The Statutory Instrument has been laid after European Union leaders agreed on Friday 22nd March to a very short delay to the United Kingdom's exit from the European Union. Although the new timetable is shorter than the Article 50 extension Prime Minister Theresa May originally sought, she hopes it will be sufficient to enable her Government to win Parliamentary support for the Withdrawal Agreement she has negotiated with the European Union.
Under the new arrangements, the European Union leaders have put forward three options. If Theresa May can obtain Parliamentary support for her Government's Withdrawal Agreement then Brexit will occur on 22nd May 2019 (delayed from the originally timetabled 29 March). If not, then the UK could potentially leave the European Union without a deal on 12th April 2019. Alternatively, European Union leaders have signalled a willingness to agree a longer extension if Britain needs to further time to reconsider the decision to leave the European Union, albeit the EU has said it will want to understand why the extension would be necessary, for example to allow a General Election or a second referendum to take place.
The option of a longer extension will appeal to the 1 million people reported to have participated in the 'Put It To The People' March in Central London on Saturday 23rd March 2019. Conversely any delay to Brexit is a source of concern and frustration to leave campaigners who have also protested in recent days.
An alternative option involving the United Kingdom revoking Article 50 (as discussed in our article on the Wightman case) has developed momentum in recent days with 5.5 million people signing a petition for the United Kingdom to revoke Article 50 and remain in the European Union since 20 March 2019.
Theresa May's request for Brexit to be delayed is based upon her desire to get Parliament to agree to ratify the Withdrawal Agreement she has negotiated with the European Commission (acting on behalf of the remaining European Union Member States).
The terms of the Withdrawal Agreement alongside those of the Framework for the Future Relationship were agreed 'in principle' in late November 2018. The European Union leaders confirmed their agreement to the terms of the Withdrawal Agreement at a special meeting of the European Council on 25 November 2018.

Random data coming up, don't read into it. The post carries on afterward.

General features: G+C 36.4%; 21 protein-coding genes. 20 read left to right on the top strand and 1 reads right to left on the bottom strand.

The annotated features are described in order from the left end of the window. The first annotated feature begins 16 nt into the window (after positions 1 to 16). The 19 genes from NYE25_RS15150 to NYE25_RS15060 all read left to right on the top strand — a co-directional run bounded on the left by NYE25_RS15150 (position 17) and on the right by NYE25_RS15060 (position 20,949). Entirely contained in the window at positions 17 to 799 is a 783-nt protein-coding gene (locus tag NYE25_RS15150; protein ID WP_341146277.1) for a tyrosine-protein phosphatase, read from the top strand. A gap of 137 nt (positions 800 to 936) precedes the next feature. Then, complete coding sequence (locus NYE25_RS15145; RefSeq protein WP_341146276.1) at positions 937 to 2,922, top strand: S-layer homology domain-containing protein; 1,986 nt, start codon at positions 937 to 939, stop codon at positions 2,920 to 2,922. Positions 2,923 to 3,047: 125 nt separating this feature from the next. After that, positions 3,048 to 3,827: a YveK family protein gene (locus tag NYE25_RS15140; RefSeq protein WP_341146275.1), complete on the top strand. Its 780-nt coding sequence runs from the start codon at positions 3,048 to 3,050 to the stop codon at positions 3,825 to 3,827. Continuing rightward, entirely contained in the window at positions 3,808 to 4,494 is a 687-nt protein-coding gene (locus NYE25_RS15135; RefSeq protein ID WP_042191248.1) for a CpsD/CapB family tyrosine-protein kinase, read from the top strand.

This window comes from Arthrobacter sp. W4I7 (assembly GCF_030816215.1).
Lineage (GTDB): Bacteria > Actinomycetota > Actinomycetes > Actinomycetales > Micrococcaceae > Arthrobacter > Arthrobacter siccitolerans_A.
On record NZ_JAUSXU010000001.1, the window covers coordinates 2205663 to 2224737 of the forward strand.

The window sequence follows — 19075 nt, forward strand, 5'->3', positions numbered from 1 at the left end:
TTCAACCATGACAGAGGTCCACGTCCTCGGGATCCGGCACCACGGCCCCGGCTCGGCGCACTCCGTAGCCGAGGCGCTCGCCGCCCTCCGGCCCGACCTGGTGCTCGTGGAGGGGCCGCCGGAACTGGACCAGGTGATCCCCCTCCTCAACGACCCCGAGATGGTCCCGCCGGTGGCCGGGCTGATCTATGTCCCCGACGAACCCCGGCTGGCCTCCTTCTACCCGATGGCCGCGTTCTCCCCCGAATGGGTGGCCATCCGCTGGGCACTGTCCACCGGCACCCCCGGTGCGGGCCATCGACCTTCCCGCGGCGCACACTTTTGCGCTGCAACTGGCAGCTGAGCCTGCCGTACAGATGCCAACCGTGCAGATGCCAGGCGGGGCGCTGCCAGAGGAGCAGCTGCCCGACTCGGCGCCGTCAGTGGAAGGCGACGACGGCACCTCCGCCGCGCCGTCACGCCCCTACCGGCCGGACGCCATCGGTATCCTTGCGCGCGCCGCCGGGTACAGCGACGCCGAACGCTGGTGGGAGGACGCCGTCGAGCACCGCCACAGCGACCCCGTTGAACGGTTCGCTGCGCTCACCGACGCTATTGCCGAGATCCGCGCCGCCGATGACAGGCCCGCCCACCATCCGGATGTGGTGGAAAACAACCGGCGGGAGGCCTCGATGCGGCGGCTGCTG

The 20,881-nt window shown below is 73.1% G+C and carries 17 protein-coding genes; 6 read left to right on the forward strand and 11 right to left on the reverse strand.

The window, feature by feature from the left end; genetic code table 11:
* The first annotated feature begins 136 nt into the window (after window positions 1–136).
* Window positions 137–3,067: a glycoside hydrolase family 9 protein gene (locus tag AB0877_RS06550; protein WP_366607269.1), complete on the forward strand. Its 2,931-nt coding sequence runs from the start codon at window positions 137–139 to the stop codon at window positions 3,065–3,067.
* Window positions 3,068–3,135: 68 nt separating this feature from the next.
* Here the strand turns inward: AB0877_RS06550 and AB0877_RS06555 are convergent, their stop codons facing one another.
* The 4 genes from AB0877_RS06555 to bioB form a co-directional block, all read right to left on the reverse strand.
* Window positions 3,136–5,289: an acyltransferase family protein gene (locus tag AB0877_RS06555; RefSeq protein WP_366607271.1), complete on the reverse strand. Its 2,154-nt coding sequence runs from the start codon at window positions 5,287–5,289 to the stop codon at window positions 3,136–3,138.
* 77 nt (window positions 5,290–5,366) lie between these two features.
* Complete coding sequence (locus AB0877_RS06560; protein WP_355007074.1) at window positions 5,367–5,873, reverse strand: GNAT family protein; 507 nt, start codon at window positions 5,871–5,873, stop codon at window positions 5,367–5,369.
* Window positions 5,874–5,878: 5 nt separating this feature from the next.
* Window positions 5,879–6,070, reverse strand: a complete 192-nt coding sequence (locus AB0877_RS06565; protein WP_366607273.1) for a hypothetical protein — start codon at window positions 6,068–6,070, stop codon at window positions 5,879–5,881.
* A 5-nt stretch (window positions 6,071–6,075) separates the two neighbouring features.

Getting agreement to the terms of the draft Withdrawal Agreement has been more challenging for the UK Government. Under Section 13(1)(b) of the European Union (Withdrawal) Act 2018 the Government had committed to a 'meaningful vote' in the House of Commons to ratify the terms of the Withdrawal Agreement. This meaningful vote was postponed on 11 December 2018 after a 5 day debate in the House of Commons. Subsequent meaningful votes on 15 January 2019 and 12 March 2019 did not win Parliamentary support. Despite this, the current Government policy is to continue to try to win support for such a deal.
This process has been made more difficult by the Speaker of the House of Commons John Bercow who has referred to a provision of Erskine May (which sets out the rules of Parliamentary procedure) which reads "a motion or an amendment which is the same, in substance, as a question which has been decided during a session, may not be brought forward again during that same session" as the reason to refuse a third meaningful vote being heard, unless it can be shown that the motion is different to that already rejected (or brought forward under a new session of Parliament).
Although Theresa May had been eager for Brexit to occur on 29th March 2019. However on 14th March 2019 a motion carried in the House of Commons by 412 to 202 votes which directed the Government to “seek to agree with the European Union an extension” of Article 50. This was the basis for Theresa May writing to request a delay to the Brexit process until 30 June 2019.
If Theresa May is able to get sufficient support for the Withdrawal Agreement, then the UK will enter into a transition period with the European Union upon the terms agreed in the Withdrawal Agreement, during which time the UK and EU shall use their best endeavours to put in place the steps to give effect to the principles agreed in the Framework for the Future Relationship (a commitment made at Article 2 of the Withdrawal Agreement). If rejected by Parliament, it is understood that the Prime Minister plans to allow Parliament to signal their preference in respect of the alternatives, such as preparing for a no deal, a managed exit or even a fresh referendum.
The Framework for the Future Relationship, is a 36 page statement of political intent whose full title is the 'Political declaration setting out the framework for the future relationship between the European Union and the United Kingdom' which sets out the heads of terms for the UK-EU arrangements to come into force after the transitional period comes to an end.
The document expressly states that the UK and EU shall aim to establish 'an ambitious, broad, deep and flexible partnership across trade and economic cooperation, law enforcement and criminal justice, foreign policy, security and defence and wider areas of cooperation' between the parties and acknowledges that "the future relationship may encompass areas of cooperation beyond those described in this political declaration"